Relaxed bush ergonomics
Honda’s Crossrunner offers all the looks of an adventure bike, but with a definite on- road bias
JOHANNESBURG — When Honda decided to use the iconic VRF800F’s motor in an adventure- style frame to create the VFR800X Crossrunner, they didn’t get it right the first time around.
The riding public found the looks odd and the ergonomics awkward, and the bike got a lukewarm reception on dealership floors. Honda ( eventually) took note, and revamped the ’ Runner completely in 2015. The “new” VFR800X is now available in South Africa and Honda SA invited us to test it.
Following what is becoming an increasing trend, Honda designed the Crossrunner to have all the looks of an adventure bike but with a definite on- road bias.
Despite the rugged looks and long- travel suspension, it rides on 17- inch mag wheels fitted with Pirelli Scorpion Trail tyres — not exactly suited to bundu bashing. Instead it offers comfortable seating, relaxed ergonomics and a flat torque curve — features that become seriously important when you’re stuck in rush- hour traffic.
Taking its cue from the VFR1200X’s appearance, the new Crossrunner has much more coherent styling with greater emphasis on ruggedness than its predecessor. The X- shaped LED headlamp is joined by the typical adventure “beak” and ( on the review bike) front protection bars to bring the Crossrunner visually closer to its bigger sibling.
‘ Vastly improved’
In fact, the latest iteration is a downright handsome machine that needn’t stand back for any of its competitors.
The bike feels bigger and more solid than its predecessor, and its ergonomics have been vastly improved. The seating position is relaxed and comfortable, and the rider is perched high enough to be able to clearly see over most of the surrounding traffic.
Unusual on a bike in this category, the handlebars don’t feel too wide and as a result are less affected by wind buffeting.
Buttons and switches are reasonably easy to operate, although Honda’s habit of making the hooter button more prominent than the indicator switch is as annoying as ever.
Creature comforts include fivesetting grip heaters and self- cancelling indicators. Although the fact that it is summer prevented me from testing the former, I can report that the latter works extremely well: the indicators are cancelled within a reasonable time of going around a corner ( a feat it accomplishes by using the ABS sensors to measure wheel speed differential). In addition to the speedo and rev counter ( the latter a bar graph), the redesigned LCD dash also includes a gear position indicator, fuel consumption and cruising range indicator, clock, ambient temperature gauge and twin trip meters.
The 782 cm3 V4 VTEC engine fires up with ease and emits a satisfying growl if you give it a handful of throttle. In its current iteration, the engine serves up more low- to midrange power and torque.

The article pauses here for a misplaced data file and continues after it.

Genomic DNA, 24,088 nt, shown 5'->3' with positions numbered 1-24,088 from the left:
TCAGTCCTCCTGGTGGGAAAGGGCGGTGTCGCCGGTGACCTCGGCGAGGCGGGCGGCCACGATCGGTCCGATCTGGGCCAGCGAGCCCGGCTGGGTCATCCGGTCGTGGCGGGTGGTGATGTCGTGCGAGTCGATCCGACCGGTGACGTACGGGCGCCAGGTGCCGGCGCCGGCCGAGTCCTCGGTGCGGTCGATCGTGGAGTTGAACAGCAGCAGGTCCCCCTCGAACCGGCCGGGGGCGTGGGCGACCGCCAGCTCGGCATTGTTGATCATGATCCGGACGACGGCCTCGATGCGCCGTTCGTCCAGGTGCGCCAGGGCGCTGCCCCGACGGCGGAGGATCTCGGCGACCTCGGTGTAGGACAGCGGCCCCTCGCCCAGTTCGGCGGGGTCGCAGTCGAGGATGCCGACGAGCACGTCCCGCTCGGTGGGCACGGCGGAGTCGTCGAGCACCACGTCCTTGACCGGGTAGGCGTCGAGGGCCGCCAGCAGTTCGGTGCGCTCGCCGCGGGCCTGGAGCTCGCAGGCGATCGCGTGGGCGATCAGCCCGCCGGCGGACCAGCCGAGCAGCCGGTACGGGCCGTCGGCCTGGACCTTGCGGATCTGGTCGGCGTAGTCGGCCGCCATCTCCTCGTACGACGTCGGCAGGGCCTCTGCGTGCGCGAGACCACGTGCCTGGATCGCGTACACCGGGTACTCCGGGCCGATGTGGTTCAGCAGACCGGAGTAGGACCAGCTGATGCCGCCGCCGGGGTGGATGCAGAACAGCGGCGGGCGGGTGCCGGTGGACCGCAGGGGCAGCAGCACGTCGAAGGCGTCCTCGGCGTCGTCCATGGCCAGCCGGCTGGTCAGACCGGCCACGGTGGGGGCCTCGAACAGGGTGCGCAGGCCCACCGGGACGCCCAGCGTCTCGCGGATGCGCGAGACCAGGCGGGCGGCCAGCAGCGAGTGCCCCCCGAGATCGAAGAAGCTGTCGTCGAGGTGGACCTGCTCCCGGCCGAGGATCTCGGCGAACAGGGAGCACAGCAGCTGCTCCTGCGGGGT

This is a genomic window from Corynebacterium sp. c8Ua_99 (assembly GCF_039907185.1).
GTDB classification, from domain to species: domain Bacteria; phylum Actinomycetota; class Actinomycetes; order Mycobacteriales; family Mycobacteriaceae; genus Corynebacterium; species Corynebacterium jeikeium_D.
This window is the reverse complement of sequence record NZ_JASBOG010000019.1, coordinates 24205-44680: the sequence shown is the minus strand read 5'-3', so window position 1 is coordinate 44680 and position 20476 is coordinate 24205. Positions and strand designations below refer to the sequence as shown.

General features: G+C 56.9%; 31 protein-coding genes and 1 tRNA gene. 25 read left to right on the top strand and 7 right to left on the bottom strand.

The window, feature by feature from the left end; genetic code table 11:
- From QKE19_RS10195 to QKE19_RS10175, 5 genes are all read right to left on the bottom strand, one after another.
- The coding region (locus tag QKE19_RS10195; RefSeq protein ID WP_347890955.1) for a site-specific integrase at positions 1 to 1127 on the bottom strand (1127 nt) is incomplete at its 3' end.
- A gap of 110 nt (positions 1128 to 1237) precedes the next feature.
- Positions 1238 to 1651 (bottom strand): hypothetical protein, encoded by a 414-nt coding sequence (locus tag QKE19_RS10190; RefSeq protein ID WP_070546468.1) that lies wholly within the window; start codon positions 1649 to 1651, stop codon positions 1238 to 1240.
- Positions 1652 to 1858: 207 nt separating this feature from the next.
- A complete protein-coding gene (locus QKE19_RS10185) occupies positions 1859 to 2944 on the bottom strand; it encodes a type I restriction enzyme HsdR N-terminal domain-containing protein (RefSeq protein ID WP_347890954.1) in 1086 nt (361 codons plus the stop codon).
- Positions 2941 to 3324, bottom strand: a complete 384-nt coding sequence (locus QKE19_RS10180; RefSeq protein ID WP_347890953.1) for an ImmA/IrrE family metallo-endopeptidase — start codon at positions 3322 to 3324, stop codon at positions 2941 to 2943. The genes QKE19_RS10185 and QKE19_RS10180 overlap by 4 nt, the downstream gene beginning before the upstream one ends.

Peak power and torque have been increased to 78kW at 10 250 and 75Nm at 8 500 rpm, respectively. During riding it is evident that a generous helping of torque is available from low down in the rev range, making the bike feel very responsive in traffic.
The VTEC effect has been tamed in this application — although still noticeable, it is a lot less intrusive. However, things do get rather exciting closer to the red line when the Crossrunner begins to feel more like the sport tourer it originated from and less like the adventure sport it has become.
How practical is it?
On the subject of touring, the capacious topboxes and panniers Honda offers as accessories, combined with the smooth engine and comfortable seating makes it a credible light tourer.
The bike is heavy for its size, but the centre of gravity is low and the added weight doesn’t affect its handling negatively.
In it’s default setting I found the traction control system too intrusive, especially on wet roads.
I would routinely put the TCS in its lower setting, but unfortunately it returns to default next time you switch the bike on.
This is another minor annoy- ance, one which the recentlylaunched Africa Twin also suffers from.
On the upside, the bike’s gearbox is smooth and positive, resulting in very few mis- shifts during the review period.
With the second generation of the Crossrunner, Honda has addressed most of the ailments of their first attempt, and the bike has grown into a comfortable commuter that’s equally at home on the open road, with sure- footed handling for the twisties.
I don’t think one could wish for much more in a light adventure sport bike. — Wheels24.
Engine: Liquid- cooled 4- stroke 16valve DOHC 90° V- 4 Displacement: 782cm3 Maximum Power: 78kW @ 10,250rpm Maximum Torque: 75Nm @ 8,500rpm Fuel supply system: PGM- FI electronic fuel injection Fuel type: Premium unleaded 95 octane RON Fuel consumption: 5.6 L/ 100 km ( actual) Transmission: Constant mesh 6- speed, final drive: Chain Kerb weight: 242 kg Fuel tank: 20.8 litres Brakes ( front) 310mm x 4.5mm dual floating hydraulic disc with radial fit 4- piston calipers (* ABS) and sintered metal pads ( rear) 256mm x 6mm hydraulic disc with two- piston caliper (* ABS) and sintered metal pads Suspension ( front) 43mm HMAS cartridge- type telescopic fork with stepless preload and ten DF adjustment, 131mm axle travel, 145mm stroke ( rear:) Pro- Link with gas- charged HMAS damper, 35- step ( remote- controlled hydraulic) preload and stepless rebound damping adjustment, 148mm axle travel Wheel, front: 17M/ C x MT3.5 Wheel, rear: 17M/ C x MT5.5 Price: R141 990
Honda ticked all the boxes for a light adventure sport bike in its VRF 800 X Crossrunner.